It was a frustrating evening for Theo Walcott against Leicester City on his return to the starting lineup.

Starting ahead of Olivier Giroud and Danny Welbeck in attack, the 28-year-old was expected to stretch the Foxes’ backline and create goal-scoring opportunities, two things he struggled to do all evening.

When he did get himself into good goal-scoring opportunities, it seemed like the match was being played too fast for him. Hesitant and overly cautious, he was keen to keep the ball and often opted to passed instead of create space for himself or team-mates to test Kasper Schmeichel in goal.

Walcott in action against Leicester
Walcott (R) had to constantly drop deeper and move into different positions to receive the ball, whether that was on the wing or as a lone striker on the edge of the area. (Picture source: Ian Kington / AFP / Getty Images)

Alexis lost the ball with frustrating regularity on an evening where nothing seemed to be going right for the Gunners. Mesut Özil completed four key passes but none of those turned into goals. The bulk of Arsenal’s attacks came down the right with Hector Bellerín heavily involved.

This made Walcott’s performance all the more confusing.

Despite initiating a high press in the early exchanges, his intensity decreased and it appeared was avoiding receiving the ball as the game wore on.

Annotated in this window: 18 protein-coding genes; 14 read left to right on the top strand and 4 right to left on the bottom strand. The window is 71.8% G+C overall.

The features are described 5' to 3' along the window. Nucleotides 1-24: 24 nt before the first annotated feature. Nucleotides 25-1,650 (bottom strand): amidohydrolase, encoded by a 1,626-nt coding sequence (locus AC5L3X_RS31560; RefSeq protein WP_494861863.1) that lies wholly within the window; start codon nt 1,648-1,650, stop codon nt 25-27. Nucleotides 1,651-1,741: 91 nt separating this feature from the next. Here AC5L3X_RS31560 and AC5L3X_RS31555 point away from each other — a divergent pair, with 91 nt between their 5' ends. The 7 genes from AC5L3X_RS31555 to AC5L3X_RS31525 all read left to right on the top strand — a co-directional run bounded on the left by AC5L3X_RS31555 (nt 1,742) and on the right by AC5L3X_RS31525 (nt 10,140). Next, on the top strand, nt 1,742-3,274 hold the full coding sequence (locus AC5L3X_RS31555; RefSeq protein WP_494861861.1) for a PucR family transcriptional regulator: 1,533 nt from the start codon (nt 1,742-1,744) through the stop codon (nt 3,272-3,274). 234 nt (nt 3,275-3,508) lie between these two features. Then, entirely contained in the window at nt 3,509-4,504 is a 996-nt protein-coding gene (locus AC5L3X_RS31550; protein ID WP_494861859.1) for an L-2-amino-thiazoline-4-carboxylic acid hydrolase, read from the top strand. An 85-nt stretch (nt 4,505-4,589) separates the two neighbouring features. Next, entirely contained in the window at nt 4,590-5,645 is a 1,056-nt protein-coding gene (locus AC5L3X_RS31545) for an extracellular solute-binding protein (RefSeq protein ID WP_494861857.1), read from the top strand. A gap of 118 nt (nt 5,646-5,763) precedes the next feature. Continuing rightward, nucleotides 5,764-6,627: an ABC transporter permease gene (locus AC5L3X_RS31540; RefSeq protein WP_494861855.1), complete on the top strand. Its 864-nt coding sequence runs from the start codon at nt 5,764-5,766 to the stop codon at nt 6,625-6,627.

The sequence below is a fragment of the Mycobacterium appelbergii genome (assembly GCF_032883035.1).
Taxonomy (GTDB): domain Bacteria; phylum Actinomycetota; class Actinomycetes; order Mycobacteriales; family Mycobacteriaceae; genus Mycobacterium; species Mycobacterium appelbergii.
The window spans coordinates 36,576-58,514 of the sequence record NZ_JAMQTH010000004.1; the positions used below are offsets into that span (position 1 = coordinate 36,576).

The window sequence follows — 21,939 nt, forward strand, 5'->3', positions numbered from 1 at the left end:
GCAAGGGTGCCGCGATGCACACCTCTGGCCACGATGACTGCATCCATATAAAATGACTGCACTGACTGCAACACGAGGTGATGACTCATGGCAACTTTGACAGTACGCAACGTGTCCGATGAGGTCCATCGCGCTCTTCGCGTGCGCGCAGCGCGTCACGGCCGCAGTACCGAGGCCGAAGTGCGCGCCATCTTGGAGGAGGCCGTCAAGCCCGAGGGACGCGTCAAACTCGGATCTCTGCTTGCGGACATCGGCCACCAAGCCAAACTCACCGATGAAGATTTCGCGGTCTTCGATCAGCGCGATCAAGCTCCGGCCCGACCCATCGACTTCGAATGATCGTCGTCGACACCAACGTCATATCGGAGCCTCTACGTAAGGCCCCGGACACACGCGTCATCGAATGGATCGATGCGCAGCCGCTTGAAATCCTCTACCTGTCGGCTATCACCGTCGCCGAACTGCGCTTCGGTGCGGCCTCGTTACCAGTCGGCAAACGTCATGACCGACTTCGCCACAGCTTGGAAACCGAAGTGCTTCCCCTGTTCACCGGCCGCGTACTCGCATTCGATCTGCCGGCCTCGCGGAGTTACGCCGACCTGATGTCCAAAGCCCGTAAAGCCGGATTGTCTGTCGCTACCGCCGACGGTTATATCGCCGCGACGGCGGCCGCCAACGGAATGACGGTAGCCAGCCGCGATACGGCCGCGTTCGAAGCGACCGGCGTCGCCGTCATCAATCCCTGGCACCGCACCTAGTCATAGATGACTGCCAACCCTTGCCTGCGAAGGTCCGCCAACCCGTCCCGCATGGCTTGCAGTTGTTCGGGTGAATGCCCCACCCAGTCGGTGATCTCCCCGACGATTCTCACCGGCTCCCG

Trying to split the centre-backs of Huth and Benalouane, it was clear that the team’s collective lack of confidence hurt their conviction when attacking. Instead of sharp one-twos to drag Leicester’s defence out, Arsenal would continue passing the ball around slowly.

Walcott had 38 touches during the 74 minutes he featured, the fewest of any starting outfield player for Arsenal. He made 18 passes.

His one notable contribution came just before the half-hour mark.

At the end of a patient move, he showed good composure to flick the ball over Fuchs’ attempted tackle and strike goalwards, but his shot lacked power and enough direction to break the deadlock, allowing Schmeichel to make a diving save.

walcott giroud
It seemed inevitable that both Welbeck and Giroud would be introduced as Walcott struggled at times with the way Arsenal created opportunities. (Picture source: Shaun Botterill / AFP / Getty Images)

Notable moments were frustratingly infrequent for Walcott but this was partly down to how Arsenal played as well. An overload down the wings, with well-worked passing moves favoured Giroud or Welbeck as the central striker.

As you can see from his player dashboard from Four Four Two, the majority of his unsuccessful passes were on the edge of the area.

walcott v leicester dashboard

Naturally, his decision-making resulted in widespread groans across the Emirates and although he did get into promising positions at times, he struggled to make them count.

Walcott’s match statistics

  • One shot, 38 touches and two completed dribbles
  • Fouled on two occasions, 78.3% pass accuracy
  • Offside once, dispossessed twice with two more unsuccessful touches

(source: WhoScored)